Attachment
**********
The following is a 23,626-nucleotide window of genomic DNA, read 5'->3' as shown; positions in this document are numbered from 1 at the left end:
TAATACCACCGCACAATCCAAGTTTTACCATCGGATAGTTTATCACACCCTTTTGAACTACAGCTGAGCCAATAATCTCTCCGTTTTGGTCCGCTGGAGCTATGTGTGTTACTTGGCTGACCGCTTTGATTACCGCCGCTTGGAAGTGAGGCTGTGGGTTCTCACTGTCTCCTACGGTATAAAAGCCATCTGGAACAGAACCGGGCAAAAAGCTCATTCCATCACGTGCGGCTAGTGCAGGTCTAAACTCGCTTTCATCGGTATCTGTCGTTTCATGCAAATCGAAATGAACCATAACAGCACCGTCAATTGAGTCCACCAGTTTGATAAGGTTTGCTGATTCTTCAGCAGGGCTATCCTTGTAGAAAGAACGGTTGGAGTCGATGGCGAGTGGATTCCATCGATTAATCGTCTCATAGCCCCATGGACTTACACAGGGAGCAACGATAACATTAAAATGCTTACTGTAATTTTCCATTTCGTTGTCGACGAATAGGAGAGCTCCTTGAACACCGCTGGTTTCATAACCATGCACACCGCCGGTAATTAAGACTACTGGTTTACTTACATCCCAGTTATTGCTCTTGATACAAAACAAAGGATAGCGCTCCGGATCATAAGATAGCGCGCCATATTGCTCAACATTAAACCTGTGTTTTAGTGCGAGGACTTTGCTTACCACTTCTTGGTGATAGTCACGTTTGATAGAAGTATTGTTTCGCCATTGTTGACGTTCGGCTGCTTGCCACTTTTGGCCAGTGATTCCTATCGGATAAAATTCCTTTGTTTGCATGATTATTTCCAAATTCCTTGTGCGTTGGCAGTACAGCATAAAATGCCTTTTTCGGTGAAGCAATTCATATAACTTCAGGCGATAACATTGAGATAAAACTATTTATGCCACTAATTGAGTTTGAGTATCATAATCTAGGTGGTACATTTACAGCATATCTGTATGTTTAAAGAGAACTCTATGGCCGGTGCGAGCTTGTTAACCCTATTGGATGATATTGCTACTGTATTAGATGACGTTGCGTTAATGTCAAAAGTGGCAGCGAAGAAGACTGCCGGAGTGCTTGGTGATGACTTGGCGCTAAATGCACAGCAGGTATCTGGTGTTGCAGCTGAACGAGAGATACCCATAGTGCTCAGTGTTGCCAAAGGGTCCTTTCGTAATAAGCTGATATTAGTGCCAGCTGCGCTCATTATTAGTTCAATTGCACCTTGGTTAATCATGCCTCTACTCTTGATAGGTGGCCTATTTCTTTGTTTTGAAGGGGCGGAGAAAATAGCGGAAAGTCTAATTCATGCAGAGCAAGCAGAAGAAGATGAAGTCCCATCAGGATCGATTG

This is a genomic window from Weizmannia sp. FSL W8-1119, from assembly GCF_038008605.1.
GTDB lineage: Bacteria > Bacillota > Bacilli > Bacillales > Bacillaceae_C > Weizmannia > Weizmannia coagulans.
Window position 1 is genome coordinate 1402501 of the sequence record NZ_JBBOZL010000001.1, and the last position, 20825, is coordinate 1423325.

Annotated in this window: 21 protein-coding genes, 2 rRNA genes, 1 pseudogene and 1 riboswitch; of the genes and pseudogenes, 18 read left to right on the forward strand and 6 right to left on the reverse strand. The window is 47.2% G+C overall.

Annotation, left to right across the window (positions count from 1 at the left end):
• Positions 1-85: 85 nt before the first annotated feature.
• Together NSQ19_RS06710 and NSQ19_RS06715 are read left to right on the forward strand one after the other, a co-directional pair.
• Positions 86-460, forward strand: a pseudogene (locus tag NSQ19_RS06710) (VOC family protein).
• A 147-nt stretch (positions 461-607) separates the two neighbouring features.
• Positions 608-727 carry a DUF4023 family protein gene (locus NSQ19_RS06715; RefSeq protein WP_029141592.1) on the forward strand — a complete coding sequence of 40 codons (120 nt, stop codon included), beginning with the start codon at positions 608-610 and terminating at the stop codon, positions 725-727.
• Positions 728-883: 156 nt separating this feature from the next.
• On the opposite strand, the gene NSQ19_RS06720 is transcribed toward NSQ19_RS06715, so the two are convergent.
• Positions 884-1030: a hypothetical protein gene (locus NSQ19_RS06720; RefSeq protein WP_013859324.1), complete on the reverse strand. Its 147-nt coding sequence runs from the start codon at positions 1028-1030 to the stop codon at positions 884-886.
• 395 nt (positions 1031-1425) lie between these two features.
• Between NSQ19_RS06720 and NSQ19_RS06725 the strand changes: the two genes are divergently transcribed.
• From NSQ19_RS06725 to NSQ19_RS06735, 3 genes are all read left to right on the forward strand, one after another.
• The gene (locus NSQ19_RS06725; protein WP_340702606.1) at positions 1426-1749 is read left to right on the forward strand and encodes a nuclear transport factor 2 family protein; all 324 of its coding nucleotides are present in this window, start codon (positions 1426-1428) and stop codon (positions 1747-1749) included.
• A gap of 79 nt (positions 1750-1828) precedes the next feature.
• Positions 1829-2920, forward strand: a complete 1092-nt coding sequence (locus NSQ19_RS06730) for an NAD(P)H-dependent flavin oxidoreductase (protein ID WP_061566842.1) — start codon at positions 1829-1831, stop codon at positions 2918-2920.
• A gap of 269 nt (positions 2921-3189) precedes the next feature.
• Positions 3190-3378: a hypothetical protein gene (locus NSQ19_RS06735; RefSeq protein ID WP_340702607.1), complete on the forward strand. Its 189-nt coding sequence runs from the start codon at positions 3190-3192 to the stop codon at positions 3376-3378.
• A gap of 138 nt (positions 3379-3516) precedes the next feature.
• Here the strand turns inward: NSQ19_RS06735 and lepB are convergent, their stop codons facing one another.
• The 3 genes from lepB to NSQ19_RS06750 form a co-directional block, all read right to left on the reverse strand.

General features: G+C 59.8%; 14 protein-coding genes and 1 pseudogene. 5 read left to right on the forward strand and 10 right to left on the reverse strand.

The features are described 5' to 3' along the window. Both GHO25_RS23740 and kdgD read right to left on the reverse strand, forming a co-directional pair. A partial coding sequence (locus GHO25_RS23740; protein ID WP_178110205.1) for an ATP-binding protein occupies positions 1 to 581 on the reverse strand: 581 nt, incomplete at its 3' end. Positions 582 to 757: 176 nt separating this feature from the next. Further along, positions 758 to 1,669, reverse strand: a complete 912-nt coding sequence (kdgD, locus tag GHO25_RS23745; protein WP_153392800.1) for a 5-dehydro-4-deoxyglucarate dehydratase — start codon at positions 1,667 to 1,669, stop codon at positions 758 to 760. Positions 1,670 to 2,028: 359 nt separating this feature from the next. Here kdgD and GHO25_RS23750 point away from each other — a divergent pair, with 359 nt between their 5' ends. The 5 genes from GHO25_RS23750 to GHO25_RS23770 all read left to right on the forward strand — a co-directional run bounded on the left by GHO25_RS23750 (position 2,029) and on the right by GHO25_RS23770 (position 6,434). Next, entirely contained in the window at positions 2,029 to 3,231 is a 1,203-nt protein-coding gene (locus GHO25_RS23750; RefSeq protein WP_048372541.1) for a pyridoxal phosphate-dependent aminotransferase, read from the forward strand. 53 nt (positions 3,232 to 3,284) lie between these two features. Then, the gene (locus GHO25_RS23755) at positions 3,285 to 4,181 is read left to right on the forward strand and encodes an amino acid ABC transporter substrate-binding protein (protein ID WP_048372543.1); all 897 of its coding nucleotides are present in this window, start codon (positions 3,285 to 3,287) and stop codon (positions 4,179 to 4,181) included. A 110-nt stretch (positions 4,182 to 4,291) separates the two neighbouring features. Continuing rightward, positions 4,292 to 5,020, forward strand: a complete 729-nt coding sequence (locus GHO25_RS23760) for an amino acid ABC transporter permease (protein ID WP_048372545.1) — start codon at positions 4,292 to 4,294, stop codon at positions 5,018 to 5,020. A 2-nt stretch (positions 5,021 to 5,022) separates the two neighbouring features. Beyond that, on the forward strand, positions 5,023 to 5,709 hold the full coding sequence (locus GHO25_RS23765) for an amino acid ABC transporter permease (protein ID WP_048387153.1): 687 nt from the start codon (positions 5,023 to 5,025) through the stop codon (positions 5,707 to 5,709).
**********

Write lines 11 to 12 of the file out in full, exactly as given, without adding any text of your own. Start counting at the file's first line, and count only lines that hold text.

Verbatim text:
• A 147-nt stretch (positions 461-607) separates the two neighbouring features.
• Positions 608-727 carry a DUF4023 family protein gene (locus NSQ19_RS06715; RefSeq protein WP_029141592.1) on the forward strand — a complete coding sequence of 40 codons (120 nt, stop codon included), beginning with the start codon at positions 608-610 and terminating at the stop codon, positions 725-727.